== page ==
Car shopping is stressful. Car shopping with kids in tow can make it even worse. But there’s something to be said about bringing the kids so they can help you test out the new car, simulating what it’d be like to get them in and out. But you’ll still have a task ahead of you.
We recently traded in our Chevy Captiva for a bigger vehicle that would accommodate our growing family, the Nissan Quest. On our way to the dealership, my husband and I were talking about how we “weren’t going to buy a new car today—we are just looking!” And then we walked out of there having signed the paperwork for our new van. This wasn’t exactly planned and we had brought our two kids, ages 3 and 1, with us. It was crazy trying to make such a big decision while also entertaining two very grumpy kids during the total 6 hours it took for us to find the right van and get the paperwork done. Obviously, getting a babysitter for this type of thing is ideal, but sometimes bringing the kids is unavoidable or necessary.
So here’s what I learned from the experience and a few tips I’d suggest you consider the next time you are car shopping with your kids in tow:
Come prepared—have an idea of what car you want to look at and what your exact budget will be. We didn’t. We wandered around the car lot looking at multiple, totally different types of cars before finally finding a van that had everything we needed. It wasted a lot of time and a lot of my kids’ patience.
If the dealership has a kid play area waiting room and your kids are old enough to be there without your constant supervision, take advantage of it!
Pack a goodie bag. I’d suggest including items your kids hasn’t seen before/in a long time so they are more interested in what’s in there. Snacks, books, toys, disposable cameras, etc. My favorite coloring books are THESE because they use the special markers that won’t draw anywhere but the page.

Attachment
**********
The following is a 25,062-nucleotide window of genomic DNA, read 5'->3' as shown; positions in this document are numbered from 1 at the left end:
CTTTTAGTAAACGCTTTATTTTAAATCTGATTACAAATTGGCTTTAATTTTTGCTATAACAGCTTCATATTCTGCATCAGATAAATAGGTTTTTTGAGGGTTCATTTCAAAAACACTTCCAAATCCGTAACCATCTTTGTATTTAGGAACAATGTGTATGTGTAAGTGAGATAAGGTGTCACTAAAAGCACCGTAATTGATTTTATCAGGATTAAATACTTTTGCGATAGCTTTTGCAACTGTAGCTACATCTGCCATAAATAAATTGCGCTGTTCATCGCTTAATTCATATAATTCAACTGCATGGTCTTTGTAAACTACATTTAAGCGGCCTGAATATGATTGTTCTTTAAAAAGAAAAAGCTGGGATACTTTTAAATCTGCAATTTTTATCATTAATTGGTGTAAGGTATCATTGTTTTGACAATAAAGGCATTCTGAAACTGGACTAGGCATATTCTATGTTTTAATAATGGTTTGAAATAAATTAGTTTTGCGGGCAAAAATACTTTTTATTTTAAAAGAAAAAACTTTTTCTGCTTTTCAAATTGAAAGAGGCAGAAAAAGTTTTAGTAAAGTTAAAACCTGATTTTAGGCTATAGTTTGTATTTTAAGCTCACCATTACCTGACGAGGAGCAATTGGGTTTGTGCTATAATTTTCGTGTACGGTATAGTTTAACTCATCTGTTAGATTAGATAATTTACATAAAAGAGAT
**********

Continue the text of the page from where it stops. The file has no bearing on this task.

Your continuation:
To save time, shop on a weekday, if possible. Getting through all the loan approvals and paperwork is faster on a slow weekday than on the weekend when many places are closing early. The less time you’re there, the less ornery your bored kids will get.
Use your kids as a great excuse to walk away from a bad deal. Your kid’s fussing and whining will be a great excuse to say, “Sorry, this deal isn’t working for us and we should probably take our kids home now.” The salesman will want to keep you there so he can make the sale so chances are good that he will try to counter with a better offer. This happened with us about three times during the one visit, even though we were being genuine about needing to leave and the proposed monthly payments still being too high. It’s amazing how fast the “final offer” will get replaced with a better one when he thinks you’ll leave. But if the deal really is a bad one and you don’t know how to get a pushy salesman off your back, definitely prioritize the kids over the bad deal and just leave.
For older kids, make it a research project! Never pass up an opportunity to teach your kids and this is a great one for them to learn the process of negotiating and selecting a new vehicle.
If all else fails, pull out the iPad or cell phone for a show to keep them entertained. Don’t forget the headphones!
For anyone who has gone car shopping with kids in tow, what other tips would you add to this list? What helped you survive?